Coal is on the ropes right now. Earlier this year, the Norwegian Sovereign Wealth Fund, one of the largest asset owners in the world, decided to divest from coal, and then the Californian State Pension System and the University of California chose to do likewise. The total amount of divestment pledges now totals $2.6 trillion—that equals one percent of global wealth and represents a fiftyfold increase in divestment pledges compared to this time last year. The Dow Jones Coal Index is down 80 percent this year, and perhaps most telling of all, the world’s largest PR firm, Edelman, recently announced its decision to stop working with coal firms because the association is too damaging to its own public image. When the public relations people will no longer touch you, you know things are looking bad.
But while coal is down, it is not yet out. A significant amount of the coal currently mined (approximately 15 percent, according to the World Coal Association) is not used for energy production but as part of the process of making steel. (Some of the divestment pledges that make up the $2.6 trillion total, in fact, are specifically worded so as to allow continued investment in coal used for steel production. This is notably the case with Stanford’s own pledge, which excludes “publicly traded companies whose principal business is the mining of coal for use in energy generation” but not those that service the steel industry.)
Coal is also still an important part of the energy mix in poorer countries. It would be a sad outcome indeed if coal were phased out in the wealthy world, but maintained or even grew its market share in poorer nations. The very places that are already feeling the brunt of climate change would find themselves saddled with dirty energy and a source of localized pollution..
With regard to steel production, several viable alternatives to coal are worth pursuing. The easiest is to recycle more steel, since the recycling process—unlike the process of extracting steel from iron ore—does not require any coal. Only 30 percent of steel is currently recycled so there are easy gains to be made there. Another option is to reduce total steel consumption by altering consumption habits or by finding ways to replace steel with other materials. The move to find replacements, in fact, is already underway in the construction business, where high-technology timber is being used as a steel substitute for buildings up to ten stories high. Finally, various firms are trying to improve the efficiency and environmental sustainability of charcoal from forest residues as a replacement for coal in the steel-making process. With the right policy incentives and investment, the argument that we need coal for steel could very quickly disappear.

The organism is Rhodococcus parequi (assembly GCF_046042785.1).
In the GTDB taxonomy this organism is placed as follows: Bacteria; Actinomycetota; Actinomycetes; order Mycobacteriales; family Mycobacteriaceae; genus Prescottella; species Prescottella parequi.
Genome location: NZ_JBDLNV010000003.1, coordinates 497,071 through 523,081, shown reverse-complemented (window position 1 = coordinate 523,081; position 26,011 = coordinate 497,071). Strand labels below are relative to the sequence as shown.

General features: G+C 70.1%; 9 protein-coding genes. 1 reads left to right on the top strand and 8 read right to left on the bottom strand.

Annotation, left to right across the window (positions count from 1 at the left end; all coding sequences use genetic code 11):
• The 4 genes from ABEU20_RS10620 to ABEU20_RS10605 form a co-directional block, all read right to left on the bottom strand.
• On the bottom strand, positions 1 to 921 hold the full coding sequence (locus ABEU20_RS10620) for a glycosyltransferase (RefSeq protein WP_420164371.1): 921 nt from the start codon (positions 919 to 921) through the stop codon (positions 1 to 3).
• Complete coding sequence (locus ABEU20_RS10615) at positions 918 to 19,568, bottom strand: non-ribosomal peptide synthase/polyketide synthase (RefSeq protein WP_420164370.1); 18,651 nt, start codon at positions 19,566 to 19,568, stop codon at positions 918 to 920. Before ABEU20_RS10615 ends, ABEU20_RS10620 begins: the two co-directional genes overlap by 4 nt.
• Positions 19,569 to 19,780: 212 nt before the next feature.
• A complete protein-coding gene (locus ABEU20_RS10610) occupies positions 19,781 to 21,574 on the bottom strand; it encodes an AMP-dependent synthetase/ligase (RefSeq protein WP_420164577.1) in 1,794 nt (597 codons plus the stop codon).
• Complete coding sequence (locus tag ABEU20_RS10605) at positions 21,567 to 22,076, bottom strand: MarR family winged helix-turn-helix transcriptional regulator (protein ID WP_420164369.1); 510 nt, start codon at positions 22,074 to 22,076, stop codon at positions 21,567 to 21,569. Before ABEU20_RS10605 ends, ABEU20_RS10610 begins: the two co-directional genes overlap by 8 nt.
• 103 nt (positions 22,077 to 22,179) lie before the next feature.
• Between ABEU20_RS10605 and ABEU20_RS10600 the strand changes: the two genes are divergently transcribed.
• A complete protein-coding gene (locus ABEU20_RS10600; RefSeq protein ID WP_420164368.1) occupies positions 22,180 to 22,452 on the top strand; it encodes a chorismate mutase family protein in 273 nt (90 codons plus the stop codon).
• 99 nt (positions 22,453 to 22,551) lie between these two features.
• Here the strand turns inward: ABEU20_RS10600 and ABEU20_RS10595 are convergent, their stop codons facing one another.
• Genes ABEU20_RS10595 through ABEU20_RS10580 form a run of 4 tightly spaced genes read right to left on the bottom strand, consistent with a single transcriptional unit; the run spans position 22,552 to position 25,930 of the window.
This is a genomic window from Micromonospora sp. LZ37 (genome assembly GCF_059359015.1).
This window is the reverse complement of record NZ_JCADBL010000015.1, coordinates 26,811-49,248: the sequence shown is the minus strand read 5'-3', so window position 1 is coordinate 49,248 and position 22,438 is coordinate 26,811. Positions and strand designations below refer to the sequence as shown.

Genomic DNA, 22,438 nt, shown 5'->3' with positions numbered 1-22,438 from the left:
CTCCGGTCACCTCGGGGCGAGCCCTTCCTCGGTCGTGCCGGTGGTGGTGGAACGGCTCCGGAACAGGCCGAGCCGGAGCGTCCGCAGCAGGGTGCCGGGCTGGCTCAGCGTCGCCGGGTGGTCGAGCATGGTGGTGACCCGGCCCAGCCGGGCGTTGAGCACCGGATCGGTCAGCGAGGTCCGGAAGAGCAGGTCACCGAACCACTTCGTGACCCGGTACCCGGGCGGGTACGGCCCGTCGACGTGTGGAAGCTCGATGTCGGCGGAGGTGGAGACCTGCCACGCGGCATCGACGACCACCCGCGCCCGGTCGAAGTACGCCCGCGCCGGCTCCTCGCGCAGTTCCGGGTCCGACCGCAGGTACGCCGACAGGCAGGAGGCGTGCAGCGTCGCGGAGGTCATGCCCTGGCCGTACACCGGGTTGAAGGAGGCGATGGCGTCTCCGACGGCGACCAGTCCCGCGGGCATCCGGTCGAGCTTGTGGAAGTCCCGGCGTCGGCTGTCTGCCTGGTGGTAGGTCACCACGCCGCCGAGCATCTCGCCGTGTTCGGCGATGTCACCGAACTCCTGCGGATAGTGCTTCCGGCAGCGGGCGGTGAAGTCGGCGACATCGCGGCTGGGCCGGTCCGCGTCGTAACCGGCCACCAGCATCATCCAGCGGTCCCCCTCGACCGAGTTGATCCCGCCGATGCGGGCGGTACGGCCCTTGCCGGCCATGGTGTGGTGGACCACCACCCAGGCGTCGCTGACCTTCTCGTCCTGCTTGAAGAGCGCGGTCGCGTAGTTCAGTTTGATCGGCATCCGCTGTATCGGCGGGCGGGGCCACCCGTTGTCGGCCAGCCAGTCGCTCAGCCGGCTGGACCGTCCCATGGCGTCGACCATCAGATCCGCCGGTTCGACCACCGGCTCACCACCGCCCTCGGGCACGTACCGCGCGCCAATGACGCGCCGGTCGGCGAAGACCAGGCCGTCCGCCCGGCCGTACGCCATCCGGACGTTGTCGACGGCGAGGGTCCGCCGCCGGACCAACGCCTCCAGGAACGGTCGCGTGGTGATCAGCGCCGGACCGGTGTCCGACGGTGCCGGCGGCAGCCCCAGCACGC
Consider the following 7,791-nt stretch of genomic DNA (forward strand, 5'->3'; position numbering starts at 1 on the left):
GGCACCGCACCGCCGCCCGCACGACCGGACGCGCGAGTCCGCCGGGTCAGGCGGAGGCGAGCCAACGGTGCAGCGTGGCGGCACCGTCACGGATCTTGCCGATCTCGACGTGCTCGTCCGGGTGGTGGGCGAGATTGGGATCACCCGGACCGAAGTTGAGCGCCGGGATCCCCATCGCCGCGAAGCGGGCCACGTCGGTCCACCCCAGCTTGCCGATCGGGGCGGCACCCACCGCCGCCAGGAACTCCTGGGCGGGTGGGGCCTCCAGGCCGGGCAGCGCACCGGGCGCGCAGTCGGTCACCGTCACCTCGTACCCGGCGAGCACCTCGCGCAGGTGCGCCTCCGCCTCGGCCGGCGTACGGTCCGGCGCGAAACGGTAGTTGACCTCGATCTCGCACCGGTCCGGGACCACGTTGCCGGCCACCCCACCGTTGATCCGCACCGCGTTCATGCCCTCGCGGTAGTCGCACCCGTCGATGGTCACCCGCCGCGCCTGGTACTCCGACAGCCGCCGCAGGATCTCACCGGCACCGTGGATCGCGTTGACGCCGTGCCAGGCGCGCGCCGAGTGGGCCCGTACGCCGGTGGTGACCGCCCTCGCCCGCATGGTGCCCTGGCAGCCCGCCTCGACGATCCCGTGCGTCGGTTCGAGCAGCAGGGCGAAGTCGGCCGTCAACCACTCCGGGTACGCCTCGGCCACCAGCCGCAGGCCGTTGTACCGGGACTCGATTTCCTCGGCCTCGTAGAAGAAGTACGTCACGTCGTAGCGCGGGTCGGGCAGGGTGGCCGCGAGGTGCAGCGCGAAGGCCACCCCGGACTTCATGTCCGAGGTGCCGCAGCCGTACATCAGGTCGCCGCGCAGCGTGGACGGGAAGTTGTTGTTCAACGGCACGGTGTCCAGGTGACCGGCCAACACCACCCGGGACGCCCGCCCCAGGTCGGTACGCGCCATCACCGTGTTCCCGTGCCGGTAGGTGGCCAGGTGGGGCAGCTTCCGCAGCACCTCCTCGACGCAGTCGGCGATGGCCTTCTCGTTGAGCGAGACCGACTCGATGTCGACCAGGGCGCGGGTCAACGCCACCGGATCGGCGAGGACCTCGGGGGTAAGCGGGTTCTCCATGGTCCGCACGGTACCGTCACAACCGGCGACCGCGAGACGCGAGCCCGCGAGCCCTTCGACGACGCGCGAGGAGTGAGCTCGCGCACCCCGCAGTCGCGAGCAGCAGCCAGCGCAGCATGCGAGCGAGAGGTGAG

Addressing coal as an energy source in poorer countries is a more difficult challenge, but there is some very good news on that front as well. A consortium of NGOs is backing an initiative called The Paris Pledge, which calls on banks to pledge to stop financing the coal economy. Just 11 small banks have signed up as of this writing, but the movement has the potential to grow rapidly, not least because many banks while not necessarily signing the pledge are nevertheless scaling back their activities in this sector. In September of this year, the National Australia Bank ruled out any financing for Adani’s $16 billion Carmichael coal mine, making it the fourteenth financial institution to distance itself from coal projects in Australia’s Galilee Basin—a vast area of coal reserves, which, if developed, would be the seventh largest source of carbon on the planet. That same month, Crédit Agricole, the third-largest French bank, responded to shareholder pressure and announced further cuts to its own coal finance program. In October, America’s third largest bank, Citigroup, updated its environmental policy guidelines and committed to continue reducing its global credit exposure to coal mining companies. A week later another French bank, Natixis, went a step further and announced a complete end to all coal project finance.
The move to ditch coal is not just coming from asset owners or financial institutions. In the build-up to the COP21 international climate change conference scheduled to take place in Paris this December, the French energy utility, Engie, has committed to halting all new investments in coal, while the French government has announced that it will end export credits for new coal plants, following the lead of the United States. In recent days, Japan—the world’s largest issuer of export credits for coal—has indicated that it may do likewise. These are very positive steps, but pressure now needs to be put on the other large suppliers of credits (Germany, China, Australia and South Korea) to follow suit.
There is a huge amount of work still to do if we are to address climate change in the short amount of time that remains (and of course coal is only one small part of the equation), but the scale of the problem should not blind us to the fact that we are making progress on this particular front. With concerted efforts from activists, asset owners, and entrepreneurs, we may see the end of the dirtiest of energy sources far quicker than we had hoped. To use the words of the former New York mayor and billionaire investor, Michael Bloomberg, “King Coal is dying of natural causes.” But that doesn’t mean we shouldn’t help put it out of its misery.